l was fortunate Father, that the said report was referred to you to investigate, and that was how come you saved my life.
Your main concern was that you could NOT come to believe l can indulge in such a venture. Your conviction was as a result of the The Indian Hemp Bribery Rejection which led us to being acquaintances.
You got the then Greater Accra Director of BNI who later succeeded you as the overall Director, Mr. Yaw Donkor, to look out for me because you had information l was in Accra.
He found me out on a Saturday and relayed the information to me and hinted the purpose of the invitation so if l have any explanatory l material l should a avail them and that exactly – l did.
On this particular invitation, it was a one-on-one meeting. You took time to read the correspondences and believed it was an interpersonal issue.
You then asked whether the Regional did comment on the issues l raised as requested and l said NO – and NOT to the best of my knowledge.
You then told me and l remember vividly you telling me “Ndor (as Frafra-Dagaaba address ourselves) l now get why this destructive and very dangerous document was written about you – but you are too difficult to handle (jokingly)…”
To which l replied in a joke as well, “Sir, l am not difficult, it is my principles that are difficult to handle…” We laughed it off and you told me l shouldn’t worry you will send your report to the Castle Information Bureau. It was on this note that you gave me something beyond ‘TRANSPORT’ (T&T).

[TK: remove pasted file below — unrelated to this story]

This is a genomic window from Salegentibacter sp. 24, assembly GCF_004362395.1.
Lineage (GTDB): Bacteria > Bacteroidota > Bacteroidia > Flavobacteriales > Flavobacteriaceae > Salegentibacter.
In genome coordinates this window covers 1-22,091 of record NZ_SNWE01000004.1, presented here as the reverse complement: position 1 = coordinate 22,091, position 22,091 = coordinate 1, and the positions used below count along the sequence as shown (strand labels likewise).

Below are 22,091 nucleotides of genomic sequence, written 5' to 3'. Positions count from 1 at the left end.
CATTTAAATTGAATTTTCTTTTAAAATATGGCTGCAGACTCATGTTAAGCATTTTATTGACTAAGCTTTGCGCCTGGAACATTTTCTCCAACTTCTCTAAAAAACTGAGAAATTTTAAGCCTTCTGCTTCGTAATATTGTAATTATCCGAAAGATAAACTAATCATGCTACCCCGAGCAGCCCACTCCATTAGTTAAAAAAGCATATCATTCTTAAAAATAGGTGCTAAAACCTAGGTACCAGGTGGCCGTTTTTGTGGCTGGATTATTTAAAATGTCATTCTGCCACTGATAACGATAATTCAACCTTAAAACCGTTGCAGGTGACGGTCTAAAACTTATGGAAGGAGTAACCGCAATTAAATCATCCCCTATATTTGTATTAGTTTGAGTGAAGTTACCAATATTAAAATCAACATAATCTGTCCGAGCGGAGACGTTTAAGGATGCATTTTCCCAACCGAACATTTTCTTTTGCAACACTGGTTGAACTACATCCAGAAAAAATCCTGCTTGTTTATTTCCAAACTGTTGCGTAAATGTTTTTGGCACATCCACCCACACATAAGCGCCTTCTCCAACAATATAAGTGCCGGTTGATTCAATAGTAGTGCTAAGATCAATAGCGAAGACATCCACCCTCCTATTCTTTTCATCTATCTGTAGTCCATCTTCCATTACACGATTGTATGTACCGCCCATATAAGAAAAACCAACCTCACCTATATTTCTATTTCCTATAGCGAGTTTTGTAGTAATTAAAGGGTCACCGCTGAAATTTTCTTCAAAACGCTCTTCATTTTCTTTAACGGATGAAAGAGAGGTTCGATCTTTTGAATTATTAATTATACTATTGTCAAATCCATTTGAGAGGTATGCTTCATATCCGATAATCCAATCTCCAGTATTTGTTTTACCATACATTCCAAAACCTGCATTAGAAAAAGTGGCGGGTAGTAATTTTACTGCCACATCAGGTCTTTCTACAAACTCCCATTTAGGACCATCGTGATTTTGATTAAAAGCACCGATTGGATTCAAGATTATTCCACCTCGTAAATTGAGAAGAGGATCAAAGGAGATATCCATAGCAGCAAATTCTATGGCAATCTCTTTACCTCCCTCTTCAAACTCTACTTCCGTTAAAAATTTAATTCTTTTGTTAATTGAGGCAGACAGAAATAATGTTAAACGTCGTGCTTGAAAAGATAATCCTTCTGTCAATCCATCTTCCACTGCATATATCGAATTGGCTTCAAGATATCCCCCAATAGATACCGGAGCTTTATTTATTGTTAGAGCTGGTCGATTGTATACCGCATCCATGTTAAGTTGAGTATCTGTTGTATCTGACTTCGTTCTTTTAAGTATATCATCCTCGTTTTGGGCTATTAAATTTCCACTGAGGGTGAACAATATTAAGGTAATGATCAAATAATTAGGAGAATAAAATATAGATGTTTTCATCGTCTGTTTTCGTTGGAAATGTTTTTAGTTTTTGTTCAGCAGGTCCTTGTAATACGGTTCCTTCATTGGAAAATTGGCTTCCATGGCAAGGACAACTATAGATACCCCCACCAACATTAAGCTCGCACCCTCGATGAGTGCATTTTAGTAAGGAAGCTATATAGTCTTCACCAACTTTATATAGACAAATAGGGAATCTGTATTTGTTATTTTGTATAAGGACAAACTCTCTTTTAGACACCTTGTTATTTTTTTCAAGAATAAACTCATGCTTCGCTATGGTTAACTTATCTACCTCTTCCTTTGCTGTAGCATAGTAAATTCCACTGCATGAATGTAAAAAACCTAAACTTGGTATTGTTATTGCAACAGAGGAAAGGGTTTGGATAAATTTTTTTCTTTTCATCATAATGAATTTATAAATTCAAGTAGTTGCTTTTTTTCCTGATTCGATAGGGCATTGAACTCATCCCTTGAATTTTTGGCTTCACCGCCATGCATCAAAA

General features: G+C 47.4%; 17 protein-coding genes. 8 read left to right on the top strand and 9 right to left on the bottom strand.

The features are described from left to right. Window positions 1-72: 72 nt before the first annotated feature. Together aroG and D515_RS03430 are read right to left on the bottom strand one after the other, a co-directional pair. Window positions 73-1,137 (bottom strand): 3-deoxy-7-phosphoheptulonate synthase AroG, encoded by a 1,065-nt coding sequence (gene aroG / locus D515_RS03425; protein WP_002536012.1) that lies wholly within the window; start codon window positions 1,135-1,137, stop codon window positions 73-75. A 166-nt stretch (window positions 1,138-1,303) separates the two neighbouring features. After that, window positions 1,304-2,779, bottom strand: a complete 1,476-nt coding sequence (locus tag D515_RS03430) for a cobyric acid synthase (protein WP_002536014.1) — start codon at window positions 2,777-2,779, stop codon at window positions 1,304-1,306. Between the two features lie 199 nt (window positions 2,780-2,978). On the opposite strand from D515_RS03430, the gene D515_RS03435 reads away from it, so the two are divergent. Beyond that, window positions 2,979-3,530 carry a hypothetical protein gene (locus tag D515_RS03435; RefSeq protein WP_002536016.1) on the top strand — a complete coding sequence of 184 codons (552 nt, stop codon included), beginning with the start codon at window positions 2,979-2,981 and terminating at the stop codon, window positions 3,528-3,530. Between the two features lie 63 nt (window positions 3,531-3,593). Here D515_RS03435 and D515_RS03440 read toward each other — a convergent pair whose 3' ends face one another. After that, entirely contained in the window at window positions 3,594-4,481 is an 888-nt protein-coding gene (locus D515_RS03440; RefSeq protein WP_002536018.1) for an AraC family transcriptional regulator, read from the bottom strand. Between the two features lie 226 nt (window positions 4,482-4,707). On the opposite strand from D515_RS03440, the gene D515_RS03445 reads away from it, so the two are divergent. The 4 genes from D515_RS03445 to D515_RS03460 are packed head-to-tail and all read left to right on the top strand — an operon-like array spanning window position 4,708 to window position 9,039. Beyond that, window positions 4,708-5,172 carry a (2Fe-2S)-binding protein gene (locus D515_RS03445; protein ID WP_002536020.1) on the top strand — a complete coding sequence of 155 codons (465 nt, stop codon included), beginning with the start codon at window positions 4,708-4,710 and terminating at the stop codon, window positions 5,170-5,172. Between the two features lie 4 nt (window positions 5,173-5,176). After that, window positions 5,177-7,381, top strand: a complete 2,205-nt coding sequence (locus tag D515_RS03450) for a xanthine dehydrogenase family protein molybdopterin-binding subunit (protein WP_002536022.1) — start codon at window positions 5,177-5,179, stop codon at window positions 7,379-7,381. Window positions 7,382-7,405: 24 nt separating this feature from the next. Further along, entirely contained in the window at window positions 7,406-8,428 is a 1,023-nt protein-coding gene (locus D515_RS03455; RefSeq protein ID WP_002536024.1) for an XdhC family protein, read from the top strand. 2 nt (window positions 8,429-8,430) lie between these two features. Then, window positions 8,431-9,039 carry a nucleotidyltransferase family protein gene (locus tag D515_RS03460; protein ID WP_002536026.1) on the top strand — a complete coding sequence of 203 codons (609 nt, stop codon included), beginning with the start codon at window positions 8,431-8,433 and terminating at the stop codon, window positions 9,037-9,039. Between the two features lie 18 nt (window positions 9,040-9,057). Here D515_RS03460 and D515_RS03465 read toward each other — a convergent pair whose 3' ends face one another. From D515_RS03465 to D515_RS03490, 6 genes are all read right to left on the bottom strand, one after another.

Now – father, the reason why l said you saved my life, is because l was told by another neck-deep Intelligence Officer of state, that I should forever remain grateful to you – why?
Because according to him, that allegation alone was enough for me to have been sought out, tie me onto a weight in a helicopter, flown across the deep sea and dropped to end it all. My family would not have seen me again till Kingdom come.
This is what you did to, and for me which has guaranteed my being here today, counted as a human creature – doing this scribble as my gratitude to your honour at death, unfortunately.
“No one who achieves success, does so without the help of others. The wise and confident acknowledge this help with gratitude.” Alfred North Whitehead.
Yes – father, this concluding quote inspires a lot just as the opening one to this rather long read engagement. l really wishes l had the energy to engage you better. However, there is no limit in my heart, remembering you, but for you l would not have the success of breathing God’s air and counted amongst the living.
You succeeded in life, but it does not mean you never ever experienced some sorrow at a given time.
You sure experienced some pain in periods of your sojourn on this earthly terrain.
But Jim Reeves tells us that:
ACROSS THE BRIDGE – THERE’S NO MORE SORROW;
ACROSS THE BRIDGE – THERE NO MORE PAIN;
FOR THE SUN WILL SHINE ACROSS THE RIVER;
AND YOU’LL NEVER BE UNHAPPY AGAIN.
REST IN THE BOSOM OF THE LORD. FOREVER GRATEFUL.
By Camillus Maalneriba-Tia Sakzeesi